US 4528438 A
The end point in plasma etching is detected by monitoring the optical emission from the plasma, selecting a particular optical emission line and detecting a substantial variation in the intensity of the emission. This indicates a change in material being etched and thus the completion of etching of one material, or the beginning of etching of another material. It is also applicable to removing, or etching, photoresist material.
1. A process for the uniform application of a pattern to a plurality of workpieces by selective etching, comprising the steps of:
(a) exposing a plurality of workpieces in a reaction space to a chemically reactive plasma which etches the exposed surface of each workpiece by chemically reacting with the material from which said surface is comprised;
(b) monitoring the variation over time of the amplitude of at least one atomic emission line of the atomic emission spectrum of said plasma during the reaction of said plasma with said workpieces, said emission line having an amplitude which is sensitive to the concentration in said plasma of a member selected from a product of said reaction or an etching radical; and
(c) determining the end point of said selective etching by a change in said amplitude.
2. A process as in claim 1, wherein said emission line has an amplitude which is sensitive to the concentration in said plasma of a product of said reaction.
3. A process as in claim 1, further comprising the step (d), following step (c), of terminating said selective etching at a predetermined time after said end point determination.
4. A process as in claim 2, wherein at least a first one of said workpieces comprises a substrate comprised of a first material and a layer of a second material applied directly to said substrate, which layer comprised of said second material is exposed to said plasma, said atomic emission line having an amplitude during etching of said first material in said plasma which substantially differs from the amplitude for etching said second material in said plasma.
5. A process as in claim 4, wherein at least one of the remaining workpieces comprises an outer layer comprised of said second material having a thickness substantially equal to the layer of said second material in said first workpiece, and a layer of a third material adjacent to said second layer, said atomic emission line having an amplitude during etching of said third material in said plasma which does not substantially differ from the amplitude for said second material in said plasma, and wherein the end point for all of said workpieces is determined by a change in the amplitude of said atomic emission line for etching said first and second materials.
6. A process as in claim 5, wherein said second material consists essentially of Si3 N4 and said third material consists essentially of SiO2.
7. A process as in claim 4, wherein said layer of second material in said first workpiece is slightly thinner than the layer of said second material in said remaining workpieces.
8. A process as in claim 4, further comprising the step of subjecting said layer of second material in said first workpiece to a slight pre-etch before said step (a).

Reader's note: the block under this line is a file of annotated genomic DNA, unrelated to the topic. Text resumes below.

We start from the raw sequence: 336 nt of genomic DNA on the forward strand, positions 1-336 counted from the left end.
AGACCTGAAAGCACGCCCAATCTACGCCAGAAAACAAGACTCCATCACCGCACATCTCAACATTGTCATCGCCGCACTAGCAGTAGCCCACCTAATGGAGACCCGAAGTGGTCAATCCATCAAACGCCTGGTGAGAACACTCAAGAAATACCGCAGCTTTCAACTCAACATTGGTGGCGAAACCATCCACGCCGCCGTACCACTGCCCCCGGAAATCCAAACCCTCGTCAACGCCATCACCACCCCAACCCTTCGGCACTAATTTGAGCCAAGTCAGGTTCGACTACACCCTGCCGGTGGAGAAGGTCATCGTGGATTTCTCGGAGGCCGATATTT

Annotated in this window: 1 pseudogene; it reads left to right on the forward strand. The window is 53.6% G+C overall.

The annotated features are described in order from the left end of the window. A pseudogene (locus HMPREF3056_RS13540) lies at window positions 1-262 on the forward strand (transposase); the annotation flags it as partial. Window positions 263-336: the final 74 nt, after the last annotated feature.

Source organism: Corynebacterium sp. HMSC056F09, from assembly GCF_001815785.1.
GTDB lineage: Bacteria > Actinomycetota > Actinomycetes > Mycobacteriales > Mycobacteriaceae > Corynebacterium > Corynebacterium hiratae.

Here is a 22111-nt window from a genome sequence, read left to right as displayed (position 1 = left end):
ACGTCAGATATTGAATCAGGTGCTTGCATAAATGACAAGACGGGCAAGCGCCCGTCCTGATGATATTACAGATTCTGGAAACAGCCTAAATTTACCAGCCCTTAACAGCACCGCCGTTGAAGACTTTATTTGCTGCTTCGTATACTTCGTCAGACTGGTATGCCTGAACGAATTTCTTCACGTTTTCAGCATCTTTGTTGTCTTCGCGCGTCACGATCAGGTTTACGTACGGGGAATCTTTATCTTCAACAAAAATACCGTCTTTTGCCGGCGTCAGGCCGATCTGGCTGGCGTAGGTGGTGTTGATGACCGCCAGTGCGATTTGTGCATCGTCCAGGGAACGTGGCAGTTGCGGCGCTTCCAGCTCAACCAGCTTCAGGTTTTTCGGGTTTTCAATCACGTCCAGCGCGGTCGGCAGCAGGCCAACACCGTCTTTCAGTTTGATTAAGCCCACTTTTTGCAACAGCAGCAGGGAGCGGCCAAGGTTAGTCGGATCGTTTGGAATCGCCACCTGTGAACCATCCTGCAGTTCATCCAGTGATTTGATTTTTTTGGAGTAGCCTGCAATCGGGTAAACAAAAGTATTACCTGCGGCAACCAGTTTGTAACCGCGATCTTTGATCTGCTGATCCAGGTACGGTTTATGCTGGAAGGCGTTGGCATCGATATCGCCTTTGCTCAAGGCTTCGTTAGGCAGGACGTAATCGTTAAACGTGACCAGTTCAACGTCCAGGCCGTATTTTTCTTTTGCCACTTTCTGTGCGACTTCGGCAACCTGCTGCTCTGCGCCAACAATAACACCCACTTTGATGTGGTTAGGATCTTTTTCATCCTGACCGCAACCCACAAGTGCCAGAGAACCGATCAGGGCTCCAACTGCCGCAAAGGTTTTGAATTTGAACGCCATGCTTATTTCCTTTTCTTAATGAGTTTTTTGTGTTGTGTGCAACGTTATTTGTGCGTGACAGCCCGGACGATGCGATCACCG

9. A process as in claim 7, further comprising the steps following step (c) of terminating said selective etching at said determined end point, and thereafter subjecting said at least one remaining workpiece to a wet chemical etching treatment, which does not degrade resolution of said pattern, to complete removal of said layer of second material.
10. A process as in claim 1, wherein said emission line has an amplitude which is sensitive to the concentration in said plasma of an etching radical.
11. A method for providing end point control in a plasma etching process for removing a material from a workpiece, comprising the steps of:
(a) selectively removing material from a workpiece by chemical reaction between etching radicals in a plasma and the material being removed;
(b) monitoring an atomic emission line having an amplitude which is sensitive to the concentration in said plasma of a product of said reaction;
(c) determining the end point of said plasma etching process by a change in said amplitude; and
(d) terminating said chemical reaction at a predetermined time after said detected end point.
12. A process as in claim 1, where at least one of said workpieces is exposed to said plasma through a photoresist.
13. A process as in claim 2, wherein said second material consists essentially of silicon and said first material consists essentially of SiO2.
14. A process as in claim 1, wherein said chemically reactive plasma comprises CF4.
15. A process as in claim 1, wherein said atomic emission line is at about 0.70 m wavelength.
16. A process as in claim 4, wherein each of the remainder of said workpieces comprises a substrate comprised of a first material and a layer comprised of a second material applied directly to said substrate, which layer comprised of said second material is exposed to said plasma, said atomic emission line having an amplitude during etching of said first material in said plasma which substantially differs from the amplitude for etching said second material in said plasma, whereby said plurality of workpieces does not comprise a dummy wafer.
This is a continuation of application Ser. No. 724,015, filed Sept. 16, 1976, now abandoned.
This invention relates to end point control in plasma etching and particularly to end point control by the detection of a substantial variation in the intensity of an optical emission line from the plasma.